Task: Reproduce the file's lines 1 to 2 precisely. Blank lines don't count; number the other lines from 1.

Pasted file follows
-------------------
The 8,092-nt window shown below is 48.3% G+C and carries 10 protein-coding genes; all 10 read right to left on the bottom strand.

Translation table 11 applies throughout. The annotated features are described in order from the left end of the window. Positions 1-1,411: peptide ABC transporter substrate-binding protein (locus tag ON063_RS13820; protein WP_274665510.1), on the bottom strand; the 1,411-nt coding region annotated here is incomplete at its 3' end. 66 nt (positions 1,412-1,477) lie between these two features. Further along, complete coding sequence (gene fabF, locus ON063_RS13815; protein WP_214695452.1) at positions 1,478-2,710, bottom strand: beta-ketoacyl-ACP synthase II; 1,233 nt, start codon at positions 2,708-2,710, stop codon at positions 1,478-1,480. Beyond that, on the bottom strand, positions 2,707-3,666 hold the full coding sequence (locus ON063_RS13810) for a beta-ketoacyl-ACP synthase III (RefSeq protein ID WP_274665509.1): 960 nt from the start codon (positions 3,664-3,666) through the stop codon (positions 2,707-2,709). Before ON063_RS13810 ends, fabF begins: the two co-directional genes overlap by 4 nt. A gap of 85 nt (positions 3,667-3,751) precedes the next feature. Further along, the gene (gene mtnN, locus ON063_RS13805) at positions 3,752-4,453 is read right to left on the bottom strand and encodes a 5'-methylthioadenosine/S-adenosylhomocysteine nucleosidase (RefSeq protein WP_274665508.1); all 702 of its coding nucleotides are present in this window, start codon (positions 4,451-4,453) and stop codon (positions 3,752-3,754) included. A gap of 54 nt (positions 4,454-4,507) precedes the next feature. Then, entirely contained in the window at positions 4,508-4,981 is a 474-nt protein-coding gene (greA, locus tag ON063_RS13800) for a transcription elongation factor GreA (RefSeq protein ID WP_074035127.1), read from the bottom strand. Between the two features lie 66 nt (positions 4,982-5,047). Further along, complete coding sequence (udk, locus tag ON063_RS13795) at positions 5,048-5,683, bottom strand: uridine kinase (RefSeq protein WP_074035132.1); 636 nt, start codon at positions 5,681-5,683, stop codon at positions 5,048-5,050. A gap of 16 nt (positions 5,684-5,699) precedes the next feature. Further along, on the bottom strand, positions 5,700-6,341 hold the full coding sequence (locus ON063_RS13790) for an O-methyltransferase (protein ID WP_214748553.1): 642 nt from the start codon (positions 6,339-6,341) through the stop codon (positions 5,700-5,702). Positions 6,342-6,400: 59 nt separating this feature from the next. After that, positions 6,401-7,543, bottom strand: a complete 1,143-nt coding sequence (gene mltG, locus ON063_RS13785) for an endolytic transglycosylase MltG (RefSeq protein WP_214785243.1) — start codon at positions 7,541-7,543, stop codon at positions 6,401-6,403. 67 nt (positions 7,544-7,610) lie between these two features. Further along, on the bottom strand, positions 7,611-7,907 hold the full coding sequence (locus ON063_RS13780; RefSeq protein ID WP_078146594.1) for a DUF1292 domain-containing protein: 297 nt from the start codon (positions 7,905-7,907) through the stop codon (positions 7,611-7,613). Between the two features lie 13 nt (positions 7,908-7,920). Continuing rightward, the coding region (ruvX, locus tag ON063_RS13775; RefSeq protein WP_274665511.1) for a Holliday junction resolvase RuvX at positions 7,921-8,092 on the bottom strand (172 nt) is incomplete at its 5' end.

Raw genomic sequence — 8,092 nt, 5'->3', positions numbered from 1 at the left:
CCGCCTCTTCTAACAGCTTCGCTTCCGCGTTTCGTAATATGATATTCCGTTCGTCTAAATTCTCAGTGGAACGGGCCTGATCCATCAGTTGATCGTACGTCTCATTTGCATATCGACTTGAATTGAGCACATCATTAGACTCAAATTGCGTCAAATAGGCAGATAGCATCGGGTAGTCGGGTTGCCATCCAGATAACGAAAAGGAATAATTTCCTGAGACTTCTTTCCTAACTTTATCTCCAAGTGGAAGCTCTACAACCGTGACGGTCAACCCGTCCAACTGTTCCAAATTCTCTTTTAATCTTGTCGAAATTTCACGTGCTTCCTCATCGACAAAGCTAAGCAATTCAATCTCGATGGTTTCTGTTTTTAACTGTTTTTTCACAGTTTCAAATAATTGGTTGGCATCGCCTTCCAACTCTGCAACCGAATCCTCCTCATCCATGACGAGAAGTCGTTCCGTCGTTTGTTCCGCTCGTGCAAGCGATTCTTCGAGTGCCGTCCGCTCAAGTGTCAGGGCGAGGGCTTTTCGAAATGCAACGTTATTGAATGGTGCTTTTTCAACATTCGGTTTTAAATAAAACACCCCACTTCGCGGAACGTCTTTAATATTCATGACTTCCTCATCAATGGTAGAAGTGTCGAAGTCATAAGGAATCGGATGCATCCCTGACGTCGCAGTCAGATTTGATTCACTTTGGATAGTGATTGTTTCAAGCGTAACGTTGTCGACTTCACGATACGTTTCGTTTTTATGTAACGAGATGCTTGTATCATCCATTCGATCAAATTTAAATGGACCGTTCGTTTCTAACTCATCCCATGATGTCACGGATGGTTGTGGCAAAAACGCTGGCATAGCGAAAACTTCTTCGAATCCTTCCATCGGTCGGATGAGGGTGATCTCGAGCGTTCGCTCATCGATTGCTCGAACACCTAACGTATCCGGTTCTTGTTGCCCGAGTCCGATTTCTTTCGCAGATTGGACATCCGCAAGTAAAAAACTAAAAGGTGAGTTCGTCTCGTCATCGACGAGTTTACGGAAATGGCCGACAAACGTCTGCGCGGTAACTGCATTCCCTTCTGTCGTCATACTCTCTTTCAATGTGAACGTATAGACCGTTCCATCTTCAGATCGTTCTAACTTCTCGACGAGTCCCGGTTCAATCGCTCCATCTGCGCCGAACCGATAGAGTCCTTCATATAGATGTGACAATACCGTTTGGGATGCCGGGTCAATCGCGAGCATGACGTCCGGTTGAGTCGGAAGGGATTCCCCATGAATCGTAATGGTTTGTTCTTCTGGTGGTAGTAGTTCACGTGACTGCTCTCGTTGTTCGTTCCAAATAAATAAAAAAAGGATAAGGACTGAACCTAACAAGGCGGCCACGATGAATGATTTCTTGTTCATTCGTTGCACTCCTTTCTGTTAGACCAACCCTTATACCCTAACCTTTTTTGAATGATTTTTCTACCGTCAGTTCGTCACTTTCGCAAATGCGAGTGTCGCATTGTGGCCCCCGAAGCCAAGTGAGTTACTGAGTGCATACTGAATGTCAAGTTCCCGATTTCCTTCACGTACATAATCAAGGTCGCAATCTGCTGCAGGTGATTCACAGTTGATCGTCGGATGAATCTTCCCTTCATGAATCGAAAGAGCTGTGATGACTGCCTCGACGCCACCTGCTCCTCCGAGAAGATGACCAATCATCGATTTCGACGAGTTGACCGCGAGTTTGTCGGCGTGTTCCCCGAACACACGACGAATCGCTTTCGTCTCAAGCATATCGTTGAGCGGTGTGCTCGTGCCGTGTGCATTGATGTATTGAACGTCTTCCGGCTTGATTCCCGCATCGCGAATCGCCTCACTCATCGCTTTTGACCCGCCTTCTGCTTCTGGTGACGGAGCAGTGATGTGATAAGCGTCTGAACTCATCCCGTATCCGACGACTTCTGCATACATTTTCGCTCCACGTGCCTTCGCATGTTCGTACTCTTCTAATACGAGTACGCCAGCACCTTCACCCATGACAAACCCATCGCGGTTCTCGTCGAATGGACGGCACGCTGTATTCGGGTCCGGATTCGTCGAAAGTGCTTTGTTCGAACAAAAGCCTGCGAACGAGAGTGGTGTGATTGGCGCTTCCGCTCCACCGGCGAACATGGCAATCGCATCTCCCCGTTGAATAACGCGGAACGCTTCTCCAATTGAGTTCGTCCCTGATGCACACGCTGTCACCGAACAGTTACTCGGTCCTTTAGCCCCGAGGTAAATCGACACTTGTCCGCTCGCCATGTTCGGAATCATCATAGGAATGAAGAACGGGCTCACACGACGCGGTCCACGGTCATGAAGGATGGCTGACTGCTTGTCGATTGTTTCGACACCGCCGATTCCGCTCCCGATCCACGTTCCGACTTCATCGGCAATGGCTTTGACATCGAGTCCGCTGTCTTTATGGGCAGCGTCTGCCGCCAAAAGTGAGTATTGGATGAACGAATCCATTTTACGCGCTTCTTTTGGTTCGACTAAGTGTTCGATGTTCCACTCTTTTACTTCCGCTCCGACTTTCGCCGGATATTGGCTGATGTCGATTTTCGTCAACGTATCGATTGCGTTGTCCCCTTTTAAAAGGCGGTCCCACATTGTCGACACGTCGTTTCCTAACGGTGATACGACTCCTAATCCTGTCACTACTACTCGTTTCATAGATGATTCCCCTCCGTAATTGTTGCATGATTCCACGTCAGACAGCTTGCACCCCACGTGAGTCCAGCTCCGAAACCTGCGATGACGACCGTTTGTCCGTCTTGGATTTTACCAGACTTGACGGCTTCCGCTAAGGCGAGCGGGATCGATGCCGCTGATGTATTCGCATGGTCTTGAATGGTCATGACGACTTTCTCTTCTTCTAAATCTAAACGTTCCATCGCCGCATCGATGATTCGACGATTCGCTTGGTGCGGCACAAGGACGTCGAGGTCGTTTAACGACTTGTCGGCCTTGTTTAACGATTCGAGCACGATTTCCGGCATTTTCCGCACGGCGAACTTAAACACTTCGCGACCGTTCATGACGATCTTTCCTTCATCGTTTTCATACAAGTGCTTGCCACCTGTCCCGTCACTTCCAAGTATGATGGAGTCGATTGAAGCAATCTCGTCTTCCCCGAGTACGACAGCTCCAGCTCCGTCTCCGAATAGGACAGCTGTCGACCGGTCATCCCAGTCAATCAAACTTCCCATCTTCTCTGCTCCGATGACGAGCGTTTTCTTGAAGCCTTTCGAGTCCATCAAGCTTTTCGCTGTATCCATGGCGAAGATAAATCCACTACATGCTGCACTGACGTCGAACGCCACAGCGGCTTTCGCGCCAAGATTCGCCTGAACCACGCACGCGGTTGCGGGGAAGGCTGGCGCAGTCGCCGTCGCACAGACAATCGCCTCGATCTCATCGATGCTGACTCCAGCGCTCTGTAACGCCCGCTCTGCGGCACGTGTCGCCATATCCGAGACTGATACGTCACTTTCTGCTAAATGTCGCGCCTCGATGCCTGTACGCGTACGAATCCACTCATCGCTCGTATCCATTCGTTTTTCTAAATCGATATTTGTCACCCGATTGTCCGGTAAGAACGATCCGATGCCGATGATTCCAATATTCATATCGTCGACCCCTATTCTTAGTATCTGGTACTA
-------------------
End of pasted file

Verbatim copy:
The 8,092-nt window shown below is 48.3% G+C and carries 10 protein-coding genes; all 10 read right to left on the bottom strand.

Translation table 11 applies throughout. The annotated features are described in order from the left end of the window. Positions 1-1,411: peptide ABC transporter substrate-binding protein (locus tag ON063_RS13820; protein WP_274665510.1), on the bottom strand; the 1,411-nt coding region annotated here is incomplete at its 3' end. 66 nt (positions 1,412-1,477) lie between these two features. Further along, complete coding sequence (gene fabF, locus ON063_RS13815; protein WP_214695452.1) at positions 1,478-2,710, bottom strand: beta-ketoacyl-ACP synthase II; 1,233 nt, start codon at positions 2,708-2,710, stop codon at positions 1,478-1,480. Beyond that, on the bottom strand, positions 2,707-3,666 hold the full coding sequence (locus ON063_RS13810) for a beta-ketoacyl-ACP synthase III (RefSeq protein ID WP_274665509.1): 960 nt from the start codon (positions 3,664-3,666) through the stop codon (positions 2,707-2,709). Before ON063_RS13810 ends, fabF begins: the two co-directional genes overlap by 4 nt. A gap of 85 nt (positions 3,667-3,751) precedes the next feature. Further along, the gene (gene mtnN, locus ON063_RS13805) at positions 3,752-4,453 is read right to left on the bottom strand and encodes a 5'-methylthioadenosine/S-adenosylhomocysteine nucleosidase (RefSeq protein WP_274665508.1); all 702 of its coding nucleotides are present in this window, start codon (positions 4,451-4,453) and stop codon (positions 3,752-3,754) included. A gap of 54 nt (positions 4,454-4,507) precedes the next feature. Then, entirely contained in the window at positions 4,508-4,981 is a 474-nt protein-coding gene (greA, locus tag ON063_RS13800) for a transcription elongation factor GreA (RefSeq protein ID WP_074035127.1), read from the bottom strand. Between the two features lie 66 nt (positions 4,982-5,047). Further along, complete coding sequence (udk, locus tag ON063_RS13795) at positions 5,048-5,683, bottom strand: uridine kinase (RefSeq protein WP_074035132.1); 636 nt, start codon at positions 5,681-5,683, stop codon at positions 5,048-5,050. A gap of 16 nt (positions 5,684-5,699) precedes the next feature. Further along, on the bottom strand, positions 5,700-6,341 hold the full coding sequence (locus ON063_RS13790) for an O-methyltransferase (protein ID WP_214748553.1): 642 nt from the start codon (positions 6,339-6,341) through the stop codon (positions 5,700-5,702). Positions 6,342-6,400: 59 nt separating this feature from the next. After that, positions 6,401-7,543, bottom strand: a complete 1,143-nt coding sequence (gene mltG, locus ON063_RS13785) for an endolytic transglycosylase MltG (RefSeq protein WP_214785243.1) — start codon at positions 7,541-7,543, stop codon at positions 6,401-6,403. 67 nt (positions 7,544-7,610) lie between these two features. Further along, on the bottom strand, positions 7,611-7,907 hold the full coding sequence (locus ON063_RS13780; RefSeq protein ID WP_078146594.1) for a DUF1292 domain-containing protein: 297 nt from the start codon (positions 7,905-7,907) through the stop codon (positions 7,611-7,613). Between the two features lie 13 nt (positions 7,908-7,920). Continuing rightward, the coding region (ruvX, locus tag ON063_RS13775; RefSeq protein WP_274665511.1) for a Holliday junction resolvase RuvX at positions 7,921-8,092 on the bottom strand (172 nt) is incomplete at its 5' end.